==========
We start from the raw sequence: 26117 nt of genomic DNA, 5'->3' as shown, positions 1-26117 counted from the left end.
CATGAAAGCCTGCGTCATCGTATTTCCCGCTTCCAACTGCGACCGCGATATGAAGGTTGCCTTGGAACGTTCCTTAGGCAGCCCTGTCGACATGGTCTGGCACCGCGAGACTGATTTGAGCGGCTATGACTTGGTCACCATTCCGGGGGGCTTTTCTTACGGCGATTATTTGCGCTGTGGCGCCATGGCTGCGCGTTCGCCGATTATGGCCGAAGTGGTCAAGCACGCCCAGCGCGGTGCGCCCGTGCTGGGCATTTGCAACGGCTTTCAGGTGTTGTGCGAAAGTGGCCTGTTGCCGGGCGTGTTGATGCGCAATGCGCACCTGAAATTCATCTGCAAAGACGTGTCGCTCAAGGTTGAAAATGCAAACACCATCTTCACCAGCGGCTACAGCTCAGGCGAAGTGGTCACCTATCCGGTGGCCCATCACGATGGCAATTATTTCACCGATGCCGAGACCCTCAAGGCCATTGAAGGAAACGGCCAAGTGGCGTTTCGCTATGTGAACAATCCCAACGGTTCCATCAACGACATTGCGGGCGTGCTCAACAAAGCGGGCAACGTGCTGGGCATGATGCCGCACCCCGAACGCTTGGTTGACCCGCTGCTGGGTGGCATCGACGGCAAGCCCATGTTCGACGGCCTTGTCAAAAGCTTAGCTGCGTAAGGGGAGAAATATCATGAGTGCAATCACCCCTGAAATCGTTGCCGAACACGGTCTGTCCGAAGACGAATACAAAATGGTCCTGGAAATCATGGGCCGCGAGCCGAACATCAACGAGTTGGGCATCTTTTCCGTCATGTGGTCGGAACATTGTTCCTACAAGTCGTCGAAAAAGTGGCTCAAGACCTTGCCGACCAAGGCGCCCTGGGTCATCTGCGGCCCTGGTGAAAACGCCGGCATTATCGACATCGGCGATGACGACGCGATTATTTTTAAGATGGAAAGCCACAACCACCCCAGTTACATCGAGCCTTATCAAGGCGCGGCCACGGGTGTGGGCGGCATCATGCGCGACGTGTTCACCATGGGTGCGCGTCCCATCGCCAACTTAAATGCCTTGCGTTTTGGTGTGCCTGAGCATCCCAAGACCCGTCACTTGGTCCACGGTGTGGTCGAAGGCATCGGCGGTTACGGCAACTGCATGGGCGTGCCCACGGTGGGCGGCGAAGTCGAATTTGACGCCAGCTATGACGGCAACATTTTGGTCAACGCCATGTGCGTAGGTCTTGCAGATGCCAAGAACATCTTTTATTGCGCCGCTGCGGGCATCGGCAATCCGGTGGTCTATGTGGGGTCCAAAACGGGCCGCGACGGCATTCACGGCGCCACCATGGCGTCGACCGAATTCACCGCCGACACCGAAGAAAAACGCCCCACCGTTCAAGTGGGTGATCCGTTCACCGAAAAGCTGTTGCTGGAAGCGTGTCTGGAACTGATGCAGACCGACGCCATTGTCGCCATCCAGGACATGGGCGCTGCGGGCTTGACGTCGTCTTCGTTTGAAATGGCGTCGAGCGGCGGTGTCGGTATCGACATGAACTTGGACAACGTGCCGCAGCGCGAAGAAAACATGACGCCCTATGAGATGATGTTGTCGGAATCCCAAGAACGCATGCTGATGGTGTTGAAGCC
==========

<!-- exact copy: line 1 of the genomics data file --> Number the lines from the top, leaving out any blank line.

We start from the raw sequence: 26117 nt of genomic DNA, 5'->3' as shown, positions 1-26117 counted from the left end.